Marie Solis | Madrid, Spain | Post 4
As I write this, the familiar scent of mashed potatoes and pumpkin pie is probably filling up your house, inspiring you to be nice to your parents even though they’ve already asked you too many questions about school and your love life. Or maybe you’re bickering with your sister. Or maybe someone forgot about the vegetables roasting in the oven. In any case, I’m sitting in class in Spain right now, and the only thing I smell is my own unpreparedness for my impending final exams.
Though I’m admittedly a little bummed that I’m not home for Thanksgiving this year, last night I had my fill of turkey, wine, sweet potatoes, cranberries (okay, they were Ocean Spray), and warm and fuzzy feelings. Our program directors, Ana and Pepa, made reservations at a restaurant in Malasaña that had prepared a special menu just for us Americans celebrating white colonialism. In typical Thanksgiving fashion, we went around the table and said what we were thankful for.
“Estoy agradecida por nuevos amigos que se convirtieron en familia,” I said: “I’m thankful for new friends who have become family.” Yeah, it’s cheesy. And my mom would probably cry if I told her I referred to Ana as our collective mother. But there it is.
I have about three weeks left in Madrid and the fact that my abroad experience is coming to end is becoming increasingly real. This week, two of my classes ended, and next week I will take three final exams. My spring housing form is submitted. My flight home is booked. Soon my sister will be frantically returning all of the clothes she borrowed to my closet.
I still haven’t figured out what to say about my time abroad as a whole, or what I’ll say when I get back to the States and everyone asks about it. I don’t know how I’ll feel when I leave, though I suspect the cliché “bittersweet” will be involved. And though it’s all almost over, I’m still here in the thick of it all. There are still exciting things to come and some final things to cross off of my to-do list. However, as far as wrapping up this blog mini-series, I’ll reflect on some things I’ve learned, some things I’ll miss, and some things I’m looking forward to.
First and foremost, I can’t wait to be reunited with my family, friends, dog, bed, and shower. Since my immediate family and childhood home is located so close to Vassar, this has been the longest I’ve ever gone without all of the aforementioned things. I’m also excited for spring semester at Vassar, when maybe I’ll finally feel like a junior (which will be both thrilling and terrifying).
I’m excited to be able to drive wherever I want to go instead of taking public transportation.
I’ll miss taking public transportation.
Does it take me 45 minutes on the metro to get somewhere that would take 15 if I were driving? Yes. Will I miss the guy in the green jumpsuit who raps on the train when I’m en route to my class at 9:00 a.m.? Not the least. But there is definitely something to be said for being surrounded by strangers for most of the day. As an aspiring journalist, I’m always thinking about stories, and on any given day, the metro holds thousands of them.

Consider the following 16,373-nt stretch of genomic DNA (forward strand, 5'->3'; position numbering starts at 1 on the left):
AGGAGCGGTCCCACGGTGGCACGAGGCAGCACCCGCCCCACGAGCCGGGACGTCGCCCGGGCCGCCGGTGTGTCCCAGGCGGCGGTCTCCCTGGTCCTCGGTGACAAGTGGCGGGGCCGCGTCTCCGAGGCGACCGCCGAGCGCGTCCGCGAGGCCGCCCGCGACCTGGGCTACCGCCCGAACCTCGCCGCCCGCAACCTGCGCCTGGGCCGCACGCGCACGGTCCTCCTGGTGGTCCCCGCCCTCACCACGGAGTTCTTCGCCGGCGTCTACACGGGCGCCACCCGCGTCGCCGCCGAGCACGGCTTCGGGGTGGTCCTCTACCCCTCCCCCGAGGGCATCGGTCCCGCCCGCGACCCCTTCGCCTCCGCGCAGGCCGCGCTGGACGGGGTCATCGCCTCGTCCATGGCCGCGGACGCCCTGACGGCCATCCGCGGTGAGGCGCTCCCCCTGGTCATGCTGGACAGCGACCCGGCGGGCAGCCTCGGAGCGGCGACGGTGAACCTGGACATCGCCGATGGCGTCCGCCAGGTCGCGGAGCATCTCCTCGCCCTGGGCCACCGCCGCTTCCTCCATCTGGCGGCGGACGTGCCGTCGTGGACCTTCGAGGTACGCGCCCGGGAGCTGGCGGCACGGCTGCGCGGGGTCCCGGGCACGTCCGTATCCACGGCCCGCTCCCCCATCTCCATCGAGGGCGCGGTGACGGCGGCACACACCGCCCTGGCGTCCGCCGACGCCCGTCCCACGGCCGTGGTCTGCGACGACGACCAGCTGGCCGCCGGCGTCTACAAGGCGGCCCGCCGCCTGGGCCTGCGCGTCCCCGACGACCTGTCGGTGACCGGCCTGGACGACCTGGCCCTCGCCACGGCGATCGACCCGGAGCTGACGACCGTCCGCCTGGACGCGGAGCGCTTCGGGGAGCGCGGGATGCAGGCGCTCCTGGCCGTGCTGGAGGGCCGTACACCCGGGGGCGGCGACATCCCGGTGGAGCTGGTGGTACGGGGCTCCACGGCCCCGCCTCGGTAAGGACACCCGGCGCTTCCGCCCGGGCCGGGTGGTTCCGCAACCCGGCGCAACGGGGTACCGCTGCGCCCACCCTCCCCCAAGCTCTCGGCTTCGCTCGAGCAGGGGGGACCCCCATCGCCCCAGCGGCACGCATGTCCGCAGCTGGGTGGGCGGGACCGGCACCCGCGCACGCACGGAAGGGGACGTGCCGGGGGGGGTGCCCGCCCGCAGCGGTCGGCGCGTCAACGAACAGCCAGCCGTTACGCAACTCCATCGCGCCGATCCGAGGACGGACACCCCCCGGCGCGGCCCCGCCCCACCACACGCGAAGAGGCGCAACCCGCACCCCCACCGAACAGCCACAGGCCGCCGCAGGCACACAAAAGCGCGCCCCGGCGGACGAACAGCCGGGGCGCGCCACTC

I’ll miss big group dinners. The ones that last over two hours with a long sobremesa afterwards. Sobremesa is a word that doesn’t have an English equivalent: It refers to the time spent after a meal when everyone remains at the table talking. This concept certainly isn’t a completely foreign one, but for me it’s something that I’ll always associate with Spain.
I’ll miss spectacular views. Even if I threw up in a plastic bag from altitude sickness on the cable car ride while seeing them.
I won’t miss political incorrectness.
I will miss long walks in the Retiro and lying in the grass.
I learned that sometimes school can come second.
I’m excited to go home to my usual haunts—my favorite coffee shop in Beacon, the sandwich place down the road where I work (where I’ll get a huge salad with vegetables because I probably have a vitamin deficiency of some kind due to their absence from my diet for the last three months). But I’ll miss finding cozy cafes tucked away in Madrid where I can do homework—or not—all while sipping on a café con leche and watching the bustle of the city from my hideaway.
I won’t miss hour-long commutes to class. (At heart I’m just a good old-fashioned wake-up-15-minute-before-class kind of girl.)
I’ll miss going out for a glass of wine on a Monday night. Just because.
Well, there are a hundred more things I could mention, but the big thing is the friends of made while here, 21 of whom will return to Wesleyan in the spring.
Thinking about how much I’m going to miss them reminds me of what my high school drama director would tell us before every show: At some point in the future, we might perform in the same production. But it will never be with the same people at this same point in our lives.
That’s kind of how I’ve come to think about being abroad in Spain. It’s likely I’ll travel to Spain again. If I do, it’s likely I’ll return to Madrid. But never again will I be a 20-year-old living in an apartment in Moncloa exploring the city with the people on my program. So for now, all I’ll say is that I’m glad I did it.